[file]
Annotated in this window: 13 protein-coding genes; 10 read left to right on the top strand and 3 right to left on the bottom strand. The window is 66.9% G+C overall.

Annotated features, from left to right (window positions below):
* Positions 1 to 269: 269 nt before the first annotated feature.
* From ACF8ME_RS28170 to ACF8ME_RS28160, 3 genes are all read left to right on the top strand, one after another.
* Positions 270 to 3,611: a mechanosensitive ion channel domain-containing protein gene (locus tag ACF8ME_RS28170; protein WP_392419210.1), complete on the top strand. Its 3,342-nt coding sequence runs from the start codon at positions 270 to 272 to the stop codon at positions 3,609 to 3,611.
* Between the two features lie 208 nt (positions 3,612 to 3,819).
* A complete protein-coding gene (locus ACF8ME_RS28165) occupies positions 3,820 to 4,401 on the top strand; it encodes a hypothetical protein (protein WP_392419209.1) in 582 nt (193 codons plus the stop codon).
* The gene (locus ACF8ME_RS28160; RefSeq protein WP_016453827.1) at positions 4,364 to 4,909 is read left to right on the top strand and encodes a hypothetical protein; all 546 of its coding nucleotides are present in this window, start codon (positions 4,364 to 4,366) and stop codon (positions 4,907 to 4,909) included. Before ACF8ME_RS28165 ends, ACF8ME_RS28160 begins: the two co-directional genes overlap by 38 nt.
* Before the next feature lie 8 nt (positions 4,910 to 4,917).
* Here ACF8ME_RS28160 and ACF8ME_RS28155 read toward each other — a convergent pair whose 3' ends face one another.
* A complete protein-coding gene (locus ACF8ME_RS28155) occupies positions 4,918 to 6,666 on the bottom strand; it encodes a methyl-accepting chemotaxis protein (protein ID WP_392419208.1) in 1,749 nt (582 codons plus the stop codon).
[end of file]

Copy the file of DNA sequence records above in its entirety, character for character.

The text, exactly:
Annotated in this window: 13 protein-coding genes; 10 read left to right on the top strand and 3 right to left on the bottom strand. The window is 66.9% G+C overall.

Annotated features, from left to right (window positions below):
* Positions 1 to 269: 269 nt before the first annotated feature.
* From ACF8ME_RS28170 to ACF8ME_RS28160, 3 genes are all read left to right on the top strand, one after another.
* Positions 270 to 3,611: a mechanosensitive ion channel domain-containing protein gene (locus tag ACF8ME_RS28170; protein WP_392419210.1), complete on the top strand. Its 3,342-nt coding sequence runs from the start codon at positions 270 to 272 to the stop codon at positions 3,609 to 3,611.
* Between the two features lie 208 nt (positions 3,612 to 3,819).
* A complete protein-coding gene (locus ACF8ME_RS28165) occupies positions 3,820 to 4,401 on the top strand; it encodes a hypothetical protein (protein WP_392419209.1) in 582 nt (193 codons plus the stop codon).
* The gene (locus ACF8ME_RS28160; RefSeq protein WP_016453827.1) at positions 4,364 to 4,909 is read left to right on the top strand and encodes a hypothetical protein; all 546 of its coding nucleotides are present in this window, start codon (positions 4,364 to 4,366) and stop codon (positions 4,907 to 4,909) included. Before ACF8ME_RS28165 ends, ACF8ME_RS28160 begins: the two co-directional genes overlap by 38 nt.
* Before the next feature lie 8 nt (positions 4,910 to 4,917).
* Here ACF8ME_RS28160 and ACF8ME_RS28155 read toward each other — a convergent pair whose 3' ends face one another.
* A complete protein-coding gene (locus ACF8ME_RS28155) occupies positions 4,918 to 6,666 on the bottom strand; it encodes a methyl-accepting chemotaxis protein (protein ID WP_392419208.1) in 1,749 nt (582 codons plus the stop codon).